The aroma off the wet leaves is slightly malty with a mellow herb-like note and some hints of pine which recalls the dense forests of the Qimen mountains. It’s a very inviting aroma which comes through in the infusion as well and has a beautifully deep amber-red hue to it. The taste is perfectly balanced, it’s not too tart or strong, but more fragrant and complex with some floral notes and the sweetness of ripe tomato, dried dates and some ginger spice. I find that there’s some similarity to high notes you might fine in a lighter roasted coffee, just without that bitterness. It also has plenty of body too, as the character is rounded out by a thick texture and smooth finish, adding to the authentic experience of Keemun black tea. It really is a classic and like I think almost nostalgic, like a quintessential black tea flavour; one that has been refined over centuries.
Where and when is this tea for?
The simple elegance of this tea with its thick body, balanced flavour and engaging notes of malt and fruit makes it the perfect cup of tea to enjoy at any time of the day. Being slightly more complex in taste, but still a fairly straightforward infusion, this would be a great stepping stone from a typical breakfast blend into the world of single garden tea and beyond, whether that’s something you enjoy in the morning, or as an afternoon break.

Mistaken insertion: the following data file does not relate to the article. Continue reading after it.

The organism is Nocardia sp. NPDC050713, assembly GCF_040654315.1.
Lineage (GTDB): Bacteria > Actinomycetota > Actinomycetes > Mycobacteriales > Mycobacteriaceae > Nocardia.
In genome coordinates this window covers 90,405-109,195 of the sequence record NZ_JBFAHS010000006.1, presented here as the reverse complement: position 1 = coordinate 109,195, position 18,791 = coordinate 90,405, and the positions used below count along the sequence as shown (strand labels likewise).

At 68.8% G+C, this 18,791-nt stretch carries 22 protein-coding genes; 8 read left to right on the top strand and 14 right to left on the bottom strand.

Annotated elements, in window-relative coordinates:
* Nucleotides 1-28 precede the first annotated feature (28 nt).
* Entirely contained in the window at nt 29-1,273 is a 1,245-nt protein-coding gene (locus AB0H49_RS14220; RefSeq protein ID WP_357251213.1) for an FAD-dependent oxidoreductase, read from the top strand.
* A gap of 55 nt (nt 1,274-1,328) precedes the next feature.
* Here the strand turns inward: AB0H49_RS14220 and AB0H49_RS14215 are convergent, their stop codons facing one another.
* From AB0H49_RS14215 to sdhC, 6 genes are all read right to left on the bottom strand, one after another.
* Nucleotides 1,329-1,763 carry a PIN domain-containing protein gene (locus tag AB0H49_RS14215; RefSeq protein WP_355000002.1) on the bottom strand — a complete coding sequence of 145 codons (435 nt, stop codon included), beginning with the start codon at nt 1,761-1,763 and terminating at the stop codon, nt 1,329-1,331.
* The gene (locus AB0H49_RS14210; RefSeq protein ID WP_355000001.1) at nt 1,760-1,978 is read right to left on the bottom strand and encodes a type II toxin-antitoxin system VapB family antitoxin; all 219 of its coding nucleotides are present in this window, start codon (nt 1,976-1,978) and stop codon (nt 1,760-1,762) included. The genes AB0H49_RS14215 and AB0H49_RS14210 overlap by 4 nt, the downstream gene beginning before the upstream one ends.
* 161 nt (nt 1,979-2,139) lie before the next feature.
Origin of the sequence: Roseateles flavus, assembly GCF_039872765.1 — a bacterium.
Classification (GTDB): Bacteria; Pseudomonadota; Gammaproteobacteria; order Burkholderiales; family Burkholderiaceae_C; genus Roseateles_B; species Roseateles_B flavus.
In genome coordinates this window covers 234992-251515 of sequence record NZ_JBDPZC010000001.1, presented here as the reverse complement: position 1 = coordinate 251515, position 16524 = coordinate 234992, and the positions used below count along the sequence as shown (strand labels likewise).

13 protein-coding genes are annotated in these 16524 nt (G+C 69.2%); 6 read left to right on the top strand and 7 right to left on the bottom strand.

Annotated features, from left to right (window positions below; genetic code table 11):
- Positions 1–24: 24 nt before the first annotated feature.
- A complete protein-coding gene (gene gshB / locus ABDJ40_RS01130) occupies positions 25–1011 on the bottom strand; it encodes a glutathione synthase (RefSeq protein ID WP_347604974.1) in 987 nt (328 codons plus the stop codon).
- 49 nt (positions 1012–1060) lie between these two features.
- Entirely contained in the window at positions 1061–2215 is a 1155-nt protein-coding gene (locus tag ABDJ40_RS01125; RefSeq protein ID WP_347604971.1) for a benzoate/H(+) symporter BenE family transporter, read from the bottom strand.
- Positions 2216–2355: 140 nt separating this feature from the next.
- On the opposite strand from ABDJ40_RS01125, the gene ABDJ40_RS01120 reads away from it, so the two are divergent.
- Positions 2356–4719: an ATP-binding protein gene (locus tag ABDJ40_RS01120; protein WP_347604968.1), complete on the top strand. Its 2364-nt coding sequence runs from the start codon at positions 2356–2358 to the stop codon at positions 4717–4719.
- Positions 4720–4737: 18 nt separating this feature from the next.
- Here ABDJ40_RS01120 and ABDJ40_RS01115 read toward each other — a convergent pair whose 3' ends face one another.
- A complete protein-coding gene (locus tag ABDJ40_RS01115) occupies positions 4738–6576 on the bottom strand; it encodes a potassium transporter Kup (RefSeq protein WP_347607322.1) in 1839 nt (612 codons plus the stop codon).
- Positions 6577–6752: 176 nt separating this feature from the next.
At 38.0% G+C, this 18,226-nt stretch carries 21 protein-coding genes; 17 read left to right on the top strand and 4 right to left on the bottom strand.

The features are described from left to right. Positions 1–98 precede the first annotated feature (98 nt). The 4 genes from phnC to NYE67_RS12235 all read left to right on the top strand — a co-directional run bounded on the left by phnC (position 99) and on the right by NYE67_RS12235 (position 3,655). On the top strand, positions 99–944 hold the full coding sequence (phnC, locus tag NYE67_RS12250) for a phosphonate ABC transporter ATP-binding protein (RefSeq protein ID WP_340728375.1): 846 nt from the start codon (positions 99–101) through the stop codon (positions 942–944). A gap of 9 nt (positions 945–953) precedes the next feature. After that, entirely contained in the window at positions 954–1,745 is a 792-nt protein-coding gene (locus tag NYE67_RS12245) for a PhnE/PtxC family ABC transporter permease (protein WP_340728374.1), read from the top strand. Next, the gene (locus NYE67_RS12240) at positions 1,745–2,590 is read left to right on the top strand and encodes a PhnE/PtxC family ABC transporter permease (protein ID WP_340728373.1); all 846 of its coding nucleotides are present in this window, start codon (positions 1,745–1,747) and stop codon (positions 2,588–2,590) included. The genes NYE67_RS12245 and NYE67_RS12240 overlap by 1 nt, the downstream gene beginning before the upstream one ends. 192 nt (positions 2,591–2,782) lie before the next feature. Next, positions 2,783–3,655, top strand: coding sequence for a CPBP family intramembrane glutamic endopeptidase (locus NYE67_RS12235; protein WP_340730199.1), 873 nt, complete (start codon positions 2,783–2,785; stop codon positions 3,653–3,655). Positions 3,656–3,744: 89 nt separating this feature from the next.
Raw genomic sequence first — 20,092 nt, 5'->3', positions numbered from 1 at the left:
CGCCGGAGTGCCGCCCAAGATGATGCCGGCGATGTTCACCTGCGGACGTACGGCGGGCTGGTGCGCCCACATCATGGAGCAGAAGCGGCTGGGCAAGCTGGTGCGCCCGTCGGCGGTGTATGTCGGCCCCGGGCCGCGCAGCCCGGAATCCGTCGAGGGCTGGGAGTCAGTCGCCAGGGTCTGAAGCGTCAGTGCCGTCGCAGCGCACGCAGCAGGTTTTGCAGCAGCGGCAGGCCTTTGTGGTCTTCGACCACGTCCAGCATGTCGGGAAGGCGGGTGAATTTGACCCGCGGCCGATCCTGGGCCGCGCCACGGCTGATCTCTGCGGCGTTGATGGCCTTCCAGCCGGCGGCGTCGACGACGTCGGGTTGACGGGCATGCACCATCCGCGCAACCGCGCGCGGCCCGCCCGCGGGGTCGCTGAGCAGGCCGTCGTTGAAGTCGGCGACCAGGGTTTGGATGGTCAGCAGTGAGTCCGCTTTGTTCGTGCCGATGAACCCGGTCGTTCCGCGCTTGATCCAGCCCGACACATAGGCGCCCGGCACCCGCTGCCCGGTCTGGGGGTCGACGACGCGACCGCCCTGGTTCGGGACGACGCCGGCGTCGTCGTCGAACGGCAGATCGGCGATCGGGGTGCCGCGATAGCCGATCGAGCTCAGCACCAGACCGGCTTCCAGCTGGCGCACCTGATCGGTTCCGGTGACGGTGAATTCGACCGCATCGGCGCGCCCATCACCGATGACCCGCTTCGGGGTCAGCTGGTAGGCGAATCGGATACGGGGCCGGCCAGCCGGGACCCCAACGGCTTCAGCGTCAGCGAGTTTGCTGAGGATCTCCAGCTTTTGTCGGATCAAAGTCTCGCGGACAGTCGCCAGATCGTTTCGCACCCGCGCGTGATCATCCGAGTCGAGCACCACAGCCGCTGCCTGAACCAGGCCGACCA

What is it like to make and how easy is it to get a good taste?
Single Serve, One Cup Method using 250ml teapot and cup:
Getting these leaves tasting good is easy and there’s only a couple of key tips to make sure you get plenty of body, sweetness and fragrance from your infusion. So, to ensure a thick texture and characterful notes be sure to use freshly boiled water. The heat is going to extract all the flavour you need in 3 minutes and deepen the infusion, giving you the perfect cup of tea. The other thing to remember is to pour out the entire infusion when it’s ready, separating all the liquid from the leaves down to the last drop. That way you can enjoy your tea and let the leaves cool down, ready to be re-infused, which I highly recommend with this tea. Its thick body and sweeter notes also make it taste great without the need to add milk or sugar.
This is our go-to method: 4g per 250ml; 100˚C; 3 minutes per infusion (can be re-infused twice)
Who is this tea for?
I think this tea would be a great one to replace your everyday breakfast tea with when you want something a bit more refined or special. It’s very approachable flavour could be the perfect way to understand why single garden tea made by a master producer will offer so much more than your standard tea bag. I promise you won’t look back.